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unnecessary traffic (AORN 1982; Bartley 1993). In some circumstances, it might be necessary to use an operating room for other purposes. In such cases, it is imperative that the room be returned to an appropriate level of cleanliness before its use for major survival surgery.
Careful surgical monitoring and timely attention to problems increase the likelihood of a successful surgical outcome. Monitoring includes checking of anesthetic depth and physiologic function and assessment of clinical signs and conditions. Maintenance of normal body temperature minimizes cardiovascular and respiratory disturbances caused by anesthetic agents (Dardai and Heavner 1987) and is of particular importance.
The species of animal influences the components and intensity of the surgical program. The relative susceptibility of rodents to surgical infection has been debated; available data suggest that subclinical infections can cause adverse physiologic and behavioral responses (Beamer 1972; Bradfield and others 1992; Cunliffe-Beamer 1990; Waynforth 1980, 1987) that can affect both surgical success and research results. Some characteristics of common laboratory-rodent surgery-such as smaller incision sites, fewer personnel in the surgical team, manipulation of multiple animals at one sitting, and briefer procedures-as opposed to surgery in larger species, can make modifications in standard aseptic techniques necessary or desirable (Brown 1994; Cunliffe-Beamer 1993). Useful suggestions for dealing with some of the unique challenges of rodent surgery have been published (Cunliffe-Beamer 1983, 1993).
Generally, farm animals maintained for biomedical research should undergo surgery with procedures and in facilities compatible with the guidelines set forth in this section. However, some minor and emergency procedures that are commonly performed in clinical veterinary practice and in commercial agricultural settings may be conducted under less-stringent conditions than experimental surgical procedures in a biomedical-research setting. Even when conducted in an agricultural setting, these procedures require the use of appropriate aseptic technique, sedatives, analgesics, anesthetics, and conditions commensurate with the risk to the animal's health and well-being. But they might not require the intensive surgical settings, facilities, and procedures outlined here.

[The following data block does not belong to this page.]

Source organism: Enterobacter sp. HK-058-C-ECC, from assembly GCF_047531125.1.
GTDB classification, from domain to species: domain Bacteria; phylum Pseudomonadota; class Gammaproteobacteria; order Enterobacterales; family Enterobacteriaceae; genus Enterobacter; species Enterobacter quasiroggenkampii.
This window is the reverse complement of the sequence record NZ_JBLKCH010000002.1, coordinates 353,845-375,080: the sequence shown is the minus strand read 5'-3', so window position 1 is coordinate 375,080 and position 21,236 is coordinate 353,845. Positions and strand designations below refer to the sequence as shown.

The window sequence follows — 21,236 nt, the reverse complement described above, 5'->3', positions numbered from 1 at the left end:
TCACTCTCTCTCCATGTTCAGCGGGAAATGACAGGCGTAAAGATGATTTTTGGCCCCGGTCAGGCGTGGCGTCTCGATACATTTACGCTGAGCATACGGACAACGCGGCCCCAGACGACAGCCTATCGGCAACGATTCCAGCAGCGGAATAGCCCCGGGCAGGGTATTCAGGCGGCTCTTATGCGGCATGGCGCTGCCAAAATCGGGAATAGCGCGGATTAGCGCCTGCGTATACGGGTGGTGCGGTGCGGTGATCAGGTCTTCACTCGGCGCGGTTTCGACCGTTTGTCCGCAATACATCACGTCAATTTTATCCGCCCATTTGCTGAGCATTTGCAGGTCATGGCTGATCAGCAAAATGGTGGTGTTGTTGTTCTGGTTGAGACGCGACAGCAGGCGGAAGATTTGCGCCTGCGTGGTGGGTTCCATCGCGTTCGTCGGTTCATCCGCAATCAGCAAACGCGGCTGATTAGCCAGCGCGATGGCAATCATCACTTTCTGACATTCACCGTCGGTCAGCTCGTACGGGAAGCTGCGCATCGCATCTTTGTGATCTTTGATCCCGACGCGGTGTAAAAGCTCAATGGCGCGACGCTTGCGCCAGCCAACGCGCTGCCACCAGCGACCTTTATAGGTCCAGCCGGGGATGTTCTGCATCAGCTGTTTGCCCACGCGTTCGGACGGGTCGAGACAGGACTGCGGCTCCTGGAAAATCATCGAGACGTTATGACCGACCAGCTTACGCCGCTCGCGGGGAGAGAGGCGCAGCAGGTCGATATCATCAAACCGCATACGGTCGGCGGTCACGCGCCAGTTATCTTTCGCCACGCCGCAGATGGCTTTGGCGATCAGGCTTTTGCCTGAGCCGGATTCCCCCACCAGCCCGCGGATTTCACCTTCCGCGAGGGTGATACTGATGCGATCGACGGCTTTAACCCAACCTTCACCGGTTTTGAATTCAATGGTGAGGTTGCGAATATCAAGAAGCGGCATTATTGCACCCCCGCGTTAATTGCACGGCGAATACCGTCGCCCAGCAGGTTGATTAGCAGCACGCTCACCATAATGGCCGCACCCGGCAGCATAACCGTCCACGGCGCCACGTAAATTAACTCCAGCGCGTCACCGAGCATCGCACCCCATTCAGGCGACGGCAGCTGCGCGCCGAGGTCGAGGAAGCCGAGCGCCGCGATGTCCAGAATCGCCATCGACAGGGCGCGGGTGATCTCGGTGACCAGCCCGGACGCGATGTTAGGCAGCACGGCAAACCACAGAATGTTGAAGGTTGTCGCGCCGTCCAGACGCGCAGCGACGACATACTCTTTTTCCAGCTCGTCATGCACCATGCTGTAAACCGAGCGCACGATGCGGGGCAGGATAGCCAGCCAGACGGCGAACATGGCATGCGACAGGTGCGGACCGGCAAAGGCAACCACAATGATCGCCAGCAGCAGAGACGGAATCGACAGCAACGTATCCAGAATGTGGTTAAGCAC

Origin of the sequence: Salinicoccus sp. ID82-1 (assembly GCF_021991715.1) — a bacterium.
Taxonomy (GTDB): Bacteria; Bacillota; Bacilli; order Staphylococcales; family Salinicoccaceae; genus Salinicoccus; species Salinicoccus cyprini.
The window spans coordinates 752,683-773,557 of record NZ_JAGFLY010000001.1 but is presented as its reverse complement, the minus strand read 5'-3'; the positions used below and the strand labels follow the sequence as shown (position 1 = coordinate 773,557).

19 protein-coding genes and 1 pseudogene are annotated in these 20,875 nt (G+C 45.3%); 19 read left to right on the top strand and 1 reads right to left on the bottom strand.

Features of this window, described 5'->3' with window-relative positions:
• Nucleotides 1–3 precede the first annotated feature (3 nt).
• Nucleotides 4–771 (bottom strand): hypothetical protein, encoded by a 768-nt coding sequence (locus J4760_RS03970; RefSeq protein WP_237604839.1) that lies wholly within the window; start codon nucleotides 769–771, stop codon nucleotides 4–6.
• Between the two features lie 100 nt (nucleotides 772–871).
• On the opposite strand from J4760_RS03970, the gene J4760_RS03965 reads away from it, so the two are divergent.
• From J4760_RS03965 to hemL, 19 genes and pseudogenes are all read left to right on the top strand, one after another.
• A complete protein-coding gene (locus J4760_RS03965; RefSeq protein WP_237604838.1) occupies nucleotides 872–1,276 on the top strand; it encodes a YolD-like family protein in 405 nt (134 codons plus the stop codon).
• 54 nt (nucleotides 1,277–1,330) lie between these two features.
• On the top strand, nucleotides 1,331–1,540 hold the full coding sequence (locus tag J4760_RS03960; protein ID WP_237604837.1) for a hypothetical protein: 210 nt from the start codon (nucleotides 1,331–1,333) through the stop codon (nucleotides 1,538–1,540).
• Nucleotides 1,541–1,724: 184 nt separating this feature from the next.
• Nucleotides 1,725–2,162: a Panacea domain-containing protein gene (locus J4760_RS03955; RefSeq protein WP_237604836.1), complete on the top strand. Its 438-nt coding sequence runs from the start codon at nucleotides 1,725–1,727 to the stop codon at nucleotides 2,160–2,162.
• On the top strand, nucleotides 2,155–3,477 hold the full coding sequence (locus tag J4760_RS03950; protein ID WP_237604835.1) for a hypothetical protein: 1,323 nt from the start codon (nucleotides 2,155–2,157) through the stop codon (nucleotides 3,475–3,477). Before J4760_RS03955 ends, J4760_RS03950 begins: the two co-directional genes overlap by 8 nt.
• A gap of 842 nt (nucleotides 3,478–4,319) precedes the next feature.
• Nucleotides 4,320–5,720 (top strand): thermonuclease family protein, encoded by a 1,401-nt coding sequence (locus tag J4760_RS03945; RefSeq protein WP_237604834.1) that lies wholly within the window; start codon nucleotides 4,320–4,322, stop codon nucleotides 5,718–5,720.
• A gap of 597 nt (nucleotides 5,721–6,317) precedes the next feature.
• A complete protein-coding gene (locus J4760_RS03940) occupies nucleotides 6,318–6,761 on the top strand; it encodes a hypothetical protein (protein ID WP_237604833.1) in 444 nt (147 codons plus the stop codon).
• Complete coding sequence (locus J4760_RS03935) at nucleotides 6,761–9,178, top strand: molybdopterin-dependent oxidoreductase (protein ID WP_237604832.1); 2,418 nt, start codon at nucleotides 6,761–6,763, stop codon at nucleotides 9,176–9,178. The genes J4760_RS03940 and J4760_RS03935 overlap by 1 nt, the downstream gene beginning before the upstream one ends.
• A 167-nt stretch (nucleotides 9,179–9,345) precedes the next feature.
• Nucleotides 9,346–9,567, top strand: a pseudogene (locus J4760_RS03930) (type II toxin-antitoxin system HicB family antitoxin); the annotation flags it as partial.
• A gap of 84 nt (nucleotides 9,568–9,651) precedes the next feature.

Presurgical planning should specify the requirements of postsurgical monitoring, care, and record-keeping, including the personnel who will perform these duties. The investigator and veterinarian share responsibility for ensuring that postsurgical care is appropriate. An important component of postsurgical care is observation of the animal and intervention as required during recovery from anesthesia and surgery. The intensity of monitoring necessary will vary with the species and the procedure and might be greater during the immediate anesthetic-recovery period than later in postoperative recovery. During the anesthetic-recovery period, the animal should be in a clean, dry area where it can be observed often by trained personnel. Particular attention should be given to thermoregulation, cardiovascular and respiratory function, and postoperative pain or discom-